Linda Hasenfratz, 44
CEO, Linamar Corp.
Why did you want to work in the auto industry? My father started the business in the mid-'60s. After I graduated and embarked in a career in other areas -- and proved to myself I could succeed in other areas -- I came to work in my father's business. So it was not so much about the auto industry as about taking over the family business.
First automotive job: I was running a lathe machine on a shop floor in 1990, here at Linamar in Guelph, Ontario.
Proudest professional achievement: Leading Linamar through an evolutionary period, from a smaller organization where management systems, direction and strategy were not as clearly articulated and communicated to a much larger organization where by necessity we needed to be much more formalized ... as we try to get everybody around the world aligned.
Current challenge at work: Development of people to meet our future goals. Our market is hugely opportunistic. We have great technical skills, but we need deeper bench strength. So we're developing the skills we need. And with the industry going through changes; dramatically decreased our staffing and now dramatically increased it again. People development is my No. 1 priority.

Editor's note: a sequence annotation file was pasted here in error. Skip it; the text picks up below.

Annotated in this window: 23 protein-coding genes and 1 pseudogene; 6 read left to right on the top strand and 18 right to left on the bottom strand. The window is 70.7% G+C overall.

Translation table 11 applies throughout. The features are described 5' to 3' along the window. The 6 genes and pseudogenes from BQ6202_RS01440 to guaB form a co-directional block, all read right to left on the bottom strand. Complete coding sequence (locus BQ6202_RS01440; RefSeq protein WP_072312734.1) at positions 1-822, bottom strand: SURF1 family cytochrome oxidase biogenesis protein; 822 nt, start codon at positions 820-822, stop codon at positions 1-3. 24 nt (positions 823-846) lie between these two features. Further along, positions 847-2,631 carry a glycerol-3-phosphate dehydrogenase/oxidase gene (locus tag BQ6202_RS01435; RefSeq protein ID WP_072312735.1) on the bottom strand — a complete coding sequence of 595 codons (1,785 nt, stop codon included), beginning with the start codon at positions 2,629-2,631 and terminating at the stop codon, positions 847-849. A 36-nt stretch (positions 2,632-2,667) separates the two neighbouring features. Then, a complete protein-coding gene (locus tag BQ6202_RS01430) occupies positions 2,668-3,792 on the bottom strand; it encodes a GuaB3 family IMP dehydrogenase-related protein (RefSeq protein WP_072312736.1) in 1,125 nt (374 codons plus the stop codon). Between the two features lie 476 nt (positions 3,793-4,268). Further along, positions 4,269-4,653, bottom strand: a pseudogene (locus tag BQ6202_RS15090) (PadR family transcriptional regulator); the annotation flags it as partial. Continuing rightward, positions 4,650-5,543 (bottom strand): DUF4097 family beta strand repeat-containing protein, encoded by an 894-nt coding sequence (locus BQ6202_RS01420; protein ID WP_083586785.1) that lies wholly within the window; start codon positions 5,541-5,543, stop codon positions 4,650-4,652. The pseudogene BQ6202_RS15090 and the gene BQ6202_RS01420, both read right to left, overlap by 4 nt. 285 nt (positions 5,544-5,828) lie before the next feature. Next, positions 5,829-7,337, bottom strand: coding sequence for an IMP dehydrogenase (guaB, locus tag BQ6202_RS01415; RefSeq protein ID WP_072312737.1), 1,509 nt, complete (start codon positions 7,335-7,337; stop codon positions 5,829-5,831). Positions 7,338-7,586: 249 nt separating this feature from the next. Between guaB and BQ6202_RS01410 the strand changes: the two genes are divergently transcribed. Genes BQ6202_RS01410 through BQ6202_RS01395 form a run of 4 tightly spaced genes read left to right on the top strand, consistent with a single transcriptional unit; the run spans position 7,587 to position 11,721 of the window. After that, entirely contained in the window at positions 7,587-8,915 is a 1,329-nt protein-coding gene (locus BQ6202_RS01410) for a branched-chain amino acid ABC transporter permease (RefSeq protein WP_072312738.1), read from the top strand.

Why does the auto industry seem like a difficult environment for female executives? I think that there are not many women in the auto industry to begin with. There are not as many in skilled trades, engineering, the areas prevalent in the auto industry. So the pool where executives are drawn from is primarily male.
I think it starts quite early, in terms of attracting women to the automotive industry and more to science, technology and skilled trades-type fields.
Dream job: I'm doing my dream job. Why would you want to be anything but at the top?
What you do to relax: I like to socialize, entertain friends and family. We have a weekend place I go to with my husband and family.
-- James B. Treece